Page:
Jianhan Chen, a University of Massachusetts Amherst chemistry and biochemistry and molecular biology professor, has received a five-year, $2 million National Institutes of Health (NIH) grant to support research in his computational biophysics lab aimed at better understanding the role of intrinsically disordered proteins (IDPs) in biology and human disease.
The grant falls under the National Institute of General Medical Sciences MIRA program, which stands for Maximizing Investigators’ Research Award. It’s designed to give highly talented researchers more flexibility and stability to achieve important scientific advances in their labs.
“The MIRA award enables us to continue working on several central problems regarding the study of disordered proteins and dynamic interactions. The flexibility of this funding mechanism also allows us to follow new research directions as they emerge,” Chen says.
Until relatively recently, it was thought that proteins needed to adopt a well-defined structure to perform their biological function. But about two decades ago, Chen explains, IDPs were recognized as a new class of proteins that rely on a lack of stable structures to function. They make up about one-third of proteins that human bodies make, Chen explains, and two-thirds of cancer-associated proteins contain large, disordered segments or domains.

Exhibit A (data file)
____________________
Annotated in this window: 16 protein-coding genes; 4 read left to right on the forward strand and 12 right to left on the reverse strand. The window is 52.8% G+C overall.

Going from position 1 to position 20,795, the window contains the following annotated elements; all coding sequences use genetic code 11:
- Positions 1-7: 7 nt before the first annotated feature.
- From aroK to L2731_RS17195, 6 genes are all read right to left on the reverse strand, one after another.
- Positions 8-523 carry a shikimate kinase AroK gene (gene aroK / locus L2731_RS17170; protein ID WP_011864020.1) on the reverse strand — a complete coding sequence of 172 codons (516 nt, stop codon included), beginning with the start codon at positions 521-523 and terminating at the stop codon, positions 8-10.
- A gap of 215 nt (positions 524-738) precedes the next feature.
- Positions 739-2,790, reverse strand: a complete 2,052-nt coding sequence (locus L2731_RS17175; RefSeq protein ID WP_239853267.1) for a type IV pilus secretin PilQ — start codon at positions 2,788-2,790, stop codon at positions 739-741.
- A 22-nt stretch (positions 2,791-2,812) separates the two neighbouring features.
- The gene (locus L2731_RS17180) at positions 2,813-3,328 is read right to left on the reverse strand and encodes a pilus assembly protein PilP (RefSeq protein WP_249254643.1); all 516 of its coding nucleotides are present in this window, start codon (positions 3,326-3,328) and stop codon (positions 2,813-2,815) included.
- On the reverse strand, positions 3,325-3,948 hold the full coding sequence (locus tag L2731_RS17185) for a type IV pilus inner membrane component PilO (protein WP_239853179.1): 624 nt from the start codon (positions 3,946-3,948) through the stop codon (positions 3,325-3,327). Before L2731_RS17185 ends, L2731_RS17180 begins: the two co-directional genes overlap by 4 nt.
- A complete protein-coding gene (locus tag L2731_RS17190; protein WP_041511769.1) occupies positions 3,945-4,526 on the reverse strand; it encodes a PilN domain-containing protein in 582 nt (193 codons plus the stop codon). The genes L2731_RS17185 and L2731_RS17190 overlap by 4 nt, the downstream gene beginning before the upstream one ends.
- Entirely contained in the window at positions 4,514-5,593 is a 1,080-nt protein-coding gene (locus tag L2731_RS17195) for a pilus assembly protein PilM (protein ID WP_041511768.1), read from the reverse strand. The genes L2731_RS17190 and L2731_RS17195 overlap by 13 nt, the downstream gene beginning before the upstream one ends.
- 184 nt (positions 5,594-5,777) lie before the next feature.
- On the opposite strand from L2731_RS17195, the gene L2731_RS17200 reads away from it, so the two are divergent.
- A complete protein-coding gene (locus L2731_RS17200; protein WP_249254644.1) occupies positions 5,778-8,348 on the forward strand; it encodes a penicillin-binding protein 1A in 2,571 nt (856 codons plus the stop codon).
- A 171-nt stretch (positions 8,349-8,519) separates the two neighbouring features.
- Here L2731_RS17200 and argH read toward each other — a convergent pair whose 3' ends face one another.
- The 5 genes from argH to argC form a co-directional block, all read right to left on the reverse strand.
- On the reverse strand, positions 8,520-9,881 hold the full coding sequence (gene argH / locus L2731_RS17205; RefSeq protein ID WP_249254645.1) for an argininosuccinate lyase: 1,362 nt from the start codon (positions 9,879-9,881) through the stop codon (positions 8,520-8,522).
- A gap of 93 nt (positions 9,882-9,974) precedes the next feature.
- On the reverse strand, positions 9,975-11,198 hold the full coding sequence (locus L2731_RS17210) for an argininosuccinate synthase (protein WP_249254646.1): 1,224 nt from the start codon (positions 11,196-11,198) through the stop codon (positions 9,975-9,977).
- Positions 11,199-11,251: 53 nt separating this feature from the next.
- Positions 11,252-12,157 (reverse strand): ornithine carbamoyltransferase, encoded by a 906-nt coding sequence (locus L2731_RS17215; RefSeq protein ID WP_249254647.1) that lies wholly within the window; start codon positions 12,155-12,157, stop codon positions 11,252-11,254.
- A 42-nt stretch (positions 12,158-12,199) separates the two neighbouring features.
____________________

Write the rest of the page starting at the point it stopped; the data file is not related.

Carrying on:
“This disorder seems to provide some unique functional advantage, and that’s why we have so much disorder in certain kinds of proteins,” Chen says. “These IDPs play really important roles in biology, and when something breaks down, they lead to very serious diseases, like cancers and neurodegenerative diseases.”
In his lab, Chen and colleagues focus on using computer simulations to model the molecular structure and dynamics of proteins. “IDPs are a mess; it’s difficult to determine the details of their properties because they are not amenable to traditional techniques that are designed to resolve stable protein structures,” he says.
Because of their chaotic state, IDPs must be described using ensembles of structures, and computer simulations play a crucial role in the quantitative description of these disordered ensembles. “Our goal is really trying to combine simulation and experiments in collaboration with other labs to tease out what are the hidden features of these disordered proteins that are crucial to their function,” Chen says. “Then we can look at how these specific features might be perturbed by disease-related mutations or conditions.”
The next step would be to develop effective strategies for targeting disordered protein states. Toward that end, Chen’s lab will study the molecular basis of how the anti-cancer drug EGCG, an antioxidant found in green tea extract, and their derivatives interact with the p53 gene, a tumor suppressor and the most important protein involved in cancer.
The key, he says, is knowing how to design drug molecules to bind well enough to IDPs to achieve a therapeutic effect. Traditional, structure-based drug design strategies are faced with significant challenges, Chen says, because IDPs do not contain stable, “druggable” pockets.
“We believe that targeting IDPs requires new strategies that explore the dynamic nature of IDP interactions,” Chen says. “If we can do this, it could really open up a whole class of drugs that were previously thought impossible.”